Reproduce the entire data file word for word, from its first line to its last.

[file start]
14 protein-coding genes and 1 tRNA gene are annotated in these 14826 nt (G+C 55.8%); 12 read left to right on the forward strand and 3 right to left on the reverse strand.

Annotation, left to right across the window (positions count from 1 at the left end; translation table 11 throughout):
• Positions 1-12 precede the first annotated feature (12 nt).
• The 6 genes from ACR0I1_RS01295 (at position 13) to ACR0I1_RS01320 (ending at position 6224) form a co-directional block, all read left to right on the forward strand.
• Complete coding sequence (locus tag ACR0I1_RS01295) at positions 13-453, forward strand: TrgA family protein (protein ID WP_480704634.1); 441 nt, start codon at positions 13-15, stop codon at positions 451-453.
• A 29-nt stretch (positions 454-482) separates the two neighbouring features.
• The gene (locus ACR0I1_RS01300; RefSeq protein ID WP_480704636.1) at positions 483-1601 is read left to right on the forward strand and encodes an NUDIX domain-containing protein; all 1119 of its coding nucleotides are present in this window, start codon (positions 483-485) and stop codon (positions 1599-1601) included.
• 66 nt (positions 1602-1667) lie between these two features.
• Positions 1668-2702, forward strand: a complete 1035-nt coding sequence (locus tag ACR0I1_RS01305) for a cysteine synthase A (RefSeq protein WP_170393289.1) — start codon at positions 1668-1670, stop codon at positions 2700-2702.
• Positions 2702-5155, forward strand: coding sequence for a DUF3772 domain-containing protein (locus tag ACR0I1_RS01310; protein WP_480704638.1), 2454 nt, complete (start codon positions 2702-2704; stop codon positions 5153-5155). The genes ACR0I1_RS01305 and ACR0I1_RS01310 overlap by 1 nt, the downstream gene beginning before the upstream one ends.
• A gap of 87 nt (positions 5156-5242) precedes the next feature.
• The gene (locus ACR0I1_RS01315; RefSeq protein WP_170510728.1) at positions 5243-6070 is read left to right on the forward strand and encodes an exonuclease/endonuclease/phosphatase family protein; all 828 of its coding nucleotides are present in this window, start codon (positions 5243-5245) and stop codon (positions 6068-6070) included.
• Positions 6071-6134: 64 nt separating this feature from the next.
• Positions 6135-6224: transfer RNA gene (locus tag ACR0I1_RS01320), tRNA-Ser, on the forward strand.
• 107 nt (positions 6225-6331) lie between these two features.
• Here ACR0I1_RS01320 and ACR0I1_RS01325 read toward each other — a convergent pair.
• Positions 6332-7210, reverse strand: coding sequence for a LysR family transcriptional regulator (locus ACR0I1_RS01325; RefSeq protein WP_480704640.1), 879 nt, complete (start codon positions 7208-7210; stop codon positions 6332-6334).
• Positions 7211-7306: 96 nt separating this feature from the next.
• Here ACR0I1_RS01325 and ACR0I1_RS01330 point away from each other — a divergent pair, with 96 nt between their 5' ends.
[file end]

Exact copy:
14 protein-coding genes and 1 tRNA gene are annotated in these 14826 nt (G+C 55.8%); 12 read left to right on the forward strand and 3 right to left on the reverse strand.

Annotation, left to right across the window (positions count from 1 at the left end; translation table 11 throughout):
• Positions 1-12 precede the first annotated feature (12 nt).
• The 6 genes from ACR0I1_RS01295 (at position 13) to ACR0I1_RS01320 (ending at position 6224) form a co-directional block, all read left to right on the forward strand.
• Complete coding sequence (locus tag ACR0I1_RS01295) at positions 13-453, forward strand: TrgA family protein (protein ID WP_480704634.1); 441 nt, start codon at positions 13-15, stop codon at positions 451-453.
• A 29-nt stretch (positions 454-482) separates the two neighbouring features.
• The gene (locus ACR0I1_RS01300; RefSeq protein ID WP_480704636.1) at positions 483-1601 is read left to right on the forward strand and encodes an NUDIX domain-containing protein; all 1119 of its coding nucleotides are present in this window, start codon (positions 483-485) and stop codon (positions 1599-1601) included.
• 66 nt (positions 1602-1667) lie between these two features.
• Positions 1668-2702, forward strand: a complete 1035-nt coding sequence (locus tag ACR0I1_RS01305) for a cysteine synthase A (RefSeq protein WP_170393289.1) — start codon at positions 1668-1670, stop codon at positions 2700-2702.
• Positions 2702-5155, forward strand: coding sequence for a DUF3772 domain-containing protein (locus tag ACR0I1_RS01310; protein WP_480704638.1), 2454 nt, complete (start codon positions 2702-2704; stop codon positions 5153-5155). The genes ACR0I1_RS01305 and ACR0I1_RS01310 overlap by 1 nt, the downstream gene beginning before the upstream one ends.
• A gap of 87 nt (positions 5156-5242) precedes the next feature.
• The gene (locus ACR0I1_RS01315; RefSeq protein WP_170510728.1) at positions 5243-6070 is read left to right on the forward strand and encodes an exonuclease/endonuclease/phosphatase family protein; all 828 of its coding nucleotides are present in this window, start codon (positions 5243-5245) and stop codon (positions 6068-6070) included.
• Positions 6071-6134: 64 nt separating this feature from the next.
• Positions 6135-6224: transfer RNA gene (locus tag ACR0I1_RS01320), tRNA-Ser, on the forward strand.
• 107 nt (positions 6225-6331) lie between these two features.
• Here ACR0I1_RS01320 and ACR0I1_RS01325 read toward each other — a convergent pair.
• Positions 6332-7210, reverse strand: coding sequence for a LysR family transcriptional regulator (locus ACR0I1_RS01325; RefSeq protein WP_480704640.1), 879 nt, complete (start codon positions 7208-7210; stop codon positions 6332-6334).
• Positions 7211-7306: 96 nt separating this feature from the next.
• Here ACR0I1_RS01325 and ACR0I1_RS01330 point away from each other — a divergent pair, with 96 nt between their 5' ends.